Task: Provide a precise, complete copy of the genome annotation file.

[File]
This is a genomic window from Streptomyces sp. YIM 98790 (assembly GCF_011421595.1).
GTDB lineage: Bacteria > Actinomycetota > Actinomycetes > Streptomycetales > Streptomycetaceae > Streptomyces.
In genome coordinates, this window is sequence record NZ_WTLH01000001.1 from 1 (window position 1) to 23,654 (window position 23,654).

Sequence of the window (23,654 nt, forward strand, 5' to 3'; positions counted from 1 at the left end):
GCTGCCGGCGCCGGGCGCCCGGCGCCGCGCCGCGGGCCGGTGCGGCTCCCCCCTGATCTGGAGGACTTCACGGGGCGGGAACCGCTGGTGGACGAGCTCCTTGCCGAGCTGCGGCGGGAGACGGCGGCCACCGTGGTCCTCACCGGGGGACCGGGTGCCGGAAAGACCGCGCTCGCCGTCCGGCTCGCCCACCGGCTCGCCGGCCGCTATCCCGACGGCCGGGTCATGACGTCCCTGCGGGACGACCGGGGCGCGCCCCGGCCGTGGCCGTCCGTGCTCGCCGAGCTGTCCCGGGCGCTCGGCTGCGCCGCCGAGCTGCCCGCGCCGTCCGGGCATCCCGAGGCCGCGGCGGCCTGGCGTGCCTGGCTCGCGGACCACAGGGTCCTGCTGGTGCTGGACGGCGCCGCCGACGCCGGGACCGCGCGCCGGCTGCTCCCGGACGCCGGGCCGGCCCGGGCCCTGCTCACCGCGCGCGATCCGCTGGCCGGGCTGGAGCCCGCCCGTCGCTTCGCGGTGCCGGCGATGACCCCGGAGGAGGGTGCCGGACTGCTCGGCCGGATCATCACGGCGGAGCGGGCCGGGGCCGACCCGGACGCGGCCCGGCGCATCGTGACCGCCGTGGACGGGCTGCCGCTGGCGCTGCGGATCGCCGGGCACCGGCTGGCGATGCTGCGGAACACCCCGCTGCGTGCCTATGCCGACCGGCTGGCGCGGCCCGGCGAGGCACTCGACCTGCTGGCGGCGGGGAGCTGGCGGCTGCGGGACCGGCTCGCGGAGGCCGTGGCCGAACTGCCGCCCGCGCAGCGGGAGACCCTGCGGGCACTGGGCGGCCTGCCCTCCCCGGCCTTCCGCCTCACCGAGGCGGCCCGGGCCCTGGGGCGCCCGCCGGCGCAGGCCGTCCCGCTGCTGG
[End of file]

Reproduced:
This is a genomic window from Streptomyces sp. YIM 98790 (assembly GCF_011421595.1).
GTDB lineage: Bacteria > Actinomycetota > Actinomycetes > Streptomycetales > Streptomycetaceae > Streptomyces.
In genome coordinates, this window is sequence record NZ_WTLH01000001.1 from 1 (window position 1) to 23,654 (window position 23,654).

Sequence of the window (23,654 nt, forward strand, 5' to 3'; positions counted from 1 at the left end):
GCTGCCGGCGCCGGGCGCCCGGCGCCGCGCCGCGGGCCGGTGCGGCTCCCCCCTGATCTGGAGGACTTCACGGGGCGGGAACCGCTGGTGGACGAGCTCCTTGCCGAGCTGCGGCGGGAGACGGCGGCCACCGTGGTCCTCACCGGGGGACCGGGTGCCGGAAAGACCGCGCTCGCCGTCCGGCTCGCCCACCGGCTCGCCGGCCGCTATCCCGACGGCCGGGTCATGACGTCCCTGCGGGACGACCGGGGCGCGCCCCGGCCGTGGCCGTCCGTGCTCGCCGAGCTGTCCCGGGCGCTCGGCTGCGCCGCCGAGCTGCCCGCGCCGTCCGGGCATCCCGAGGCCGCGGCGGCCTGGCGTGCCTGGCTCGCGGACCACAGGGTCCTGCTGGTGCTGGACGGCGCCGCCGACGCCGGGACCGCGCGCCGGCTGCTCCCGGACGCCGGGCCGGCCCGGGCCCTGCTCACCGCGCGCGATCCGCTGGCCGGGCTGGAGCCCGCCCGTCGCTTCGCGGTGCCGGCGATGACCCCGGAGGAGGGTGCCGGACTGCTCGGCCGGATCATCACGGCGGAGCGGGCCGGGGCCGACCCGGACGCGGCCCGGCGCATCGTGACCGCCGTGGACGGGCTGCCGCTGGCGCTGCGGATCGCCGGGCACCGGCTGGCGATGCTGCGGAACACCCCGCTGCGTGCCTATGCCGACCGGCTGGCGCGGCCCGGCGAGGCACTCGACCTGCTGGCGGCGGGGAGCTGGCGGCTGCGGGACCGGCTCGCGGAGGCCGTGGCCGAACTGCCGCCCGCGCAGCGGGAGACCCTGCGGGCACTGGGCGGCCTGCCCTCCCCGGCCTTCCGCCTCACCGAGGCGGCCCGGGCCCTGGGGCGCCCGCCGGCGCAGGCCGTCCCGCTGCTGG